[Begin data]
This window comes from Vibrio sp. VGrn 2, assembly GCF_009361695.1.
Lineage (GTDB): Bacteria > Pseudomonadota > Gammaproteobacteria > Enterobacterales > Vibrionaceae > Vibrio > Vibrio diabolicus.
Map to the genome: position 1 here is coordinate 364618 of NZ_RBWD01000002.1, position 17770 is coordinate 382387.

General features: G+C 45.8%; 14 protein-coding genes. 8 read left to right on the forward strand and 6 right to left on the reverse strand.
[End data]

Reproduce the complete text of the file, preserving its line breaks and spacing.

This window comes from Vibrio sp. VGrn 2, assembly GCF_009361695.1.
Lineage (GTDB): Bacteria > Pseudomonadota > Gammaproteobacteria > Enterobacterales > Vibrionaceae > Vibrio > Vibrio diabolicus.
Map to the genome: position 1 here is coordinate 364618 of NZ_RBWD01000002.1, position 17770 is coordinate 382387.

General features: G+C 45.8%; 14 protein-coding genes. 8 read left to right on the forward strand and 6 right to left on the reverse strand.